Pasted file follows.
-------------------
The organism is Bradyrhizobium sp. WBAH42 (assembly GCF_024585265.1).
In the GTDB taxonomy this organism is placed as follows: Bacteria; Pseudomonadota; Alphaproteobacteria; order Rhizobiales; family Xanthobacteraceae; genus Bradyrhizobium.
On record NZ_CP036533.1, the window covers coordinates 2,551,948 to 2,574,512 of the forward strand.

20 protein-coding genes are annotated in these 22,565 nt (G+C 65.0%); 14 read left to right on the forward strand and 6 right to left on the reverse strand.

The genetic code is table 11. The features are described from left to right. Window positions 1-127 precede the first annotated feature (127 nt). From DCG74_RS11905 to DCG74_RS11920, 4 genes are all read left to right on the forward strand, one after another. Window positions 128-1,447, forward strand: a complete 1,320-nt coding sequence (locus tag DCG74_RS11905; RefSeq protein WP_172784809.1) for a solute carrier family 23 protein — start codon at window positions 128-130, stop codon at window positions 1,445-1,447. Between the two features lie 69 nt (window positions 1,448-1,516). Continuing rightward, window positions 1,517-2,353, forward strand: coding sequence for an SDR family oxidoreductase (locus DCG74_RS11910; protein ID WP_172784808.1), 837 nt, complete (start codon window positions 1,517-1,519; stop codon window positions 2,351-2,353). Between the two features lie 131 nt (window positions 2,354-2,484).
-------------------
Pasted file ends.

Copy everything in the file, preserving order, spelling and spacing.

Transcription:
The organism is Bradyrhizobium sp. WBAH42 (assembly GCF_024585265.1).
In the GTDB taxonomy this organism is placed as follows: Bacteria; Pseudomonadota; Alphaproteobacteria; order Rhizobiales; family Xanthobacteraceae; genus Bradyrhizobium.
On record NZ_CP036533.1, the window covers coordinates 2,551,948 to 2,574,512 of the forward strand.

20 protein-coding genes are annotated in these 22,565 nt (G+C 65.0%); 14 read left to right on the forward strand and 6 right to left on the reverse strand.

The genetic code is table 11. The features are described from left to right. Window positions 1-127 precede the first annotated feature (127 nt). From DCG74_RS11905 to DCG74_RS11920, 4 genes are all read left to right on the forward strand, one after another. Window positions 128-1,447, forward strand: a complete 1,320-nt coding sequence (locus tag DCG74_RS11905; RefSeq protein WP_172784809.1) for a solute carrier family 23 protein — start codon at window positions 128-130, stop codon at window positions 1,445-1,447. Between the two features lie 69 nt (window positions 1,448-1,516). Continuing rightward, window positions 1,517-2,353, forward strand: coding sequence for an SDR family oxidoreductase (locus DCG74_RS11910; protein ID WP_172784808.1), 837 nt, complete (start codon window positions 1,517-1,519; stop codon window positions 2,351-2,353). Between the two features lie 131 nt (window positions 2,354-2,484).